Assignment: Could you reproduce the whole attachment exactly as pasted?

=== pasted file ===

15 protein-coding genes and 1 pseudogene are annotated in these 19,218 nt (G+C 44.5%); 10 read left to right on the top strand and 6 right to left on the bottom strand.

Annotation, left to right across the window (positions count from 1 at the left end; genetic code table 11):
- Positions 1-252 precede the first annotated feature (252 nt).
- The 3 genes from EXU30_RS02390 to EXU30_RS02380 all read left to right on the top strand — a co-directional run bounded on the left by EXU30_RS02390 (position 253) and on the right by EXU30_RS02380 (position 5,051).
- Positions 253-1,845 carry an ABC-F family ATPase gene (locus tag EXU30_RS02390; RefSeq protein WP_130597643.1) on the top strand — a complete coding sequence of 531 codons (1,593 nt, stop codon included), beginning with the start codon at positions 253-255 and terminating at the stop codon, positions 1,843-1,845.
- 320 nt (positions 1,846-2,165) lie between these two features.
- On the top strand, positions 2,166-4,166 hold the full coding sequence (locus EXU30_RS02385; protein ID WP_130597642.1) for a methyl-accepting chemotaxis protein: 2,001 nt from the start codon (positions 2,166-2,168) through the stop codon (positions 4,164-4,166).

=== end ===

15 protein-coding genes and 1 pseudogene are annotated in these 19,218 nt (G+C 44.5%); 10 read left to right on the top strand and 6 right to left on the bottom strand.

Annotation, left to right across the window (positions count from 1 at the left end; genetic code table 11):
- Positions 1-252 precede the first annotated feature (252 nt).
- The 3 genes from EXU30_RS02390 to EXU30_RS02380 all read left to right on the top strand — a co-directional run bounded on the left by EXU30_RS02390 (position 253) and on the right by EXU30_RS02380 (position 5,051).
- Positions 253-1,845 carry an ABC-F family ATPase gene (locus tag EXU30_RS02390; RefSeq protein WP_130597643.1) on the top strand — a complete coding sequence of 531 codons (1,593 nt, stop codon included), beginning with the start codon at positions 253-255 and terminating at the stop codon, positions 1,843-1,845.
- 320 nt (positions 1,846-2,165) lie between these two features.
- On the top strand, positions 2,166-4,166 hold the full coding sequence (locus EXU30_RS02385; protein ID WP_130597642.1) for a methyl-accepting chemotaxis protein: 2,001 nt from the start codon (positions 2,166-2,168) through the stop codon (positions 4,164-4,166).